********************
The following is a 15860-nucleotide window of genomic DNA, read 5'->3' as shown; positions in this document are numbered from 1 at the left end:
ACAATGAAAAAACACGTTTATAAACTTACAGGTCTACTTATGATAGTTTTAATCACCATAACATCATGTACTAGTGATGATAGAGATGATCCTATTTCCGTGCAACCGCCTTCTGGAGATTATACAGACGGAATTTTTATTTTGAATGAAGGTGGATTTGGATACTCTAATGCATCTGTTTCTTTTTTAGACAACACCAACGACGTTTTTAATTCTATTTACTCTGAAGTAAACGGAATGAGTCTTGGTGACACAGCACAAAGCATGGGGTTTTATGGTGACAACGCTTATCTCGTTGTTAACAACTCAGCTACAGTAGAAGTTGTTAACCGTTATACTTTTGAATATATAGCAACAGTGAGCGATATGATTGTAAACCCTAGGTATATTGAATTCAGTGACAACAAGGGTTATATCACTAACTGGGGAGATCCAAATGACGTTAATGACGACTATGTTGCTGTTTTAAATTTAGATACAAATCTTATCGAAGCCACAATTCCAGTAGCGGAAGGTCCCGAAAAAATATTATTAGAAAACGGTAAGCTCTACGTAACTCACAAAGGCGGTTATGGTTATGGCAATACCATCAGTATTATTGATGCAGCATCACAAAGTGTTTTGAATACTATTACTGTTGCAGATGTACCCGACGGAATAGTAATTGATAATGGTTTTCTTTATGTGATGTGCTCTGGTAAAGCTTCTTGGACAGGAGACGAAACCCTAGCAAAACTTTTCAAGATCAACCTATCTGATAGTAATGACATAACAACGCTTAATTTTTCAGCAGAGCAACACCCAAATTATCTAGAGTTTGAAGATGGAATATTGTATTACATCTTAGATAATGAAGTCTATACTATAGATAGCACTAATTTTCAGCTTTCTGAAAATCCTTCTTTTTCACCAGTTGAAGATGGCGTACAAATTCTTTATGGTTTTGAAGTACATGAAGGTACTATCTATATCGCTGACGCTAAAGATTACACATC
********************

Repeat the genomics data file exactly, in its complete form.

The following is a 15860-nucleotide window of genomic DNA, read 5'->3' as shown; positions in this document are numbered from 1 at the left end:
ACAATGAAAAAACACGTTTATAAACTTACAGGTCTACTTATGATAGTTTTAATCACCATAACATCATGTACTAGTGATGATAGAGATGATCCTATTTCCGTGCAACCGCCTTCTGGAGATTATACAGACGGAATTTTTATTTTGAATGAAGGTGGATTTGGATACTCTAATGCATCTGTTTCTTTTTTAGACAACACCAACGACGTTTTTAATTCTATTTACTCTGAAGTAAACGGAATGAGTCTTGGTGACACAGCACAAAGCATGGGGTTTTATGGTGACAACGCTTATCTCGTTGTTAACAACTCAGCTACAGTAGAAGTTGTTAACCGTTATACTTTTGAATATATAGCAACAGTGAGCGATATGATTGTAAACCCTAGGTATATTGAATTCAGTGACAACAAGGGTTATATCACTAACTGGGGAGATCCAAATGACGTTAATGACGACTATGTTGCTGTTTTAAATTTAGATACAAATCTTATCGAAGCCACAATTCCAGTAGCGGAAGGTCCCGAAAAAATATTATTAGAAAACGGTAAGCTCTACGTAACTCACAAAGGCGGTTATGGTTATGGCAATACCATCAGTATTATTGATGCAGCATCACAAAGTGTTTTGAATACTATTACTGTTGCAGATGTACCCGACGGAATAGTAATTGATAATGGTTTTCTTTATGTGATGTGCTCTGGTAAAGCTTCTTGGACAGGAGACGAAACCCTAGCAAAACTTTTCAAGATCAACCTATCTGATAGTAATGACATAACAACGCTTAATTTTTCAGCAGAGCAACACCCAAATTATCTAGAGTTTGAAGATGGAATATTGTATTACATCTTAGATAATGAAGTCTATACTATAGATAGCACTAATTTTCAGCTTTCTGAAAATCCTTCTTTTTCACCAGTTGAAGATGGCGTACAAATTCTTTATGGTTTTGAAGTACATGAAGGTACTATCTATATCGCTGACGCTAAAGATTACACATC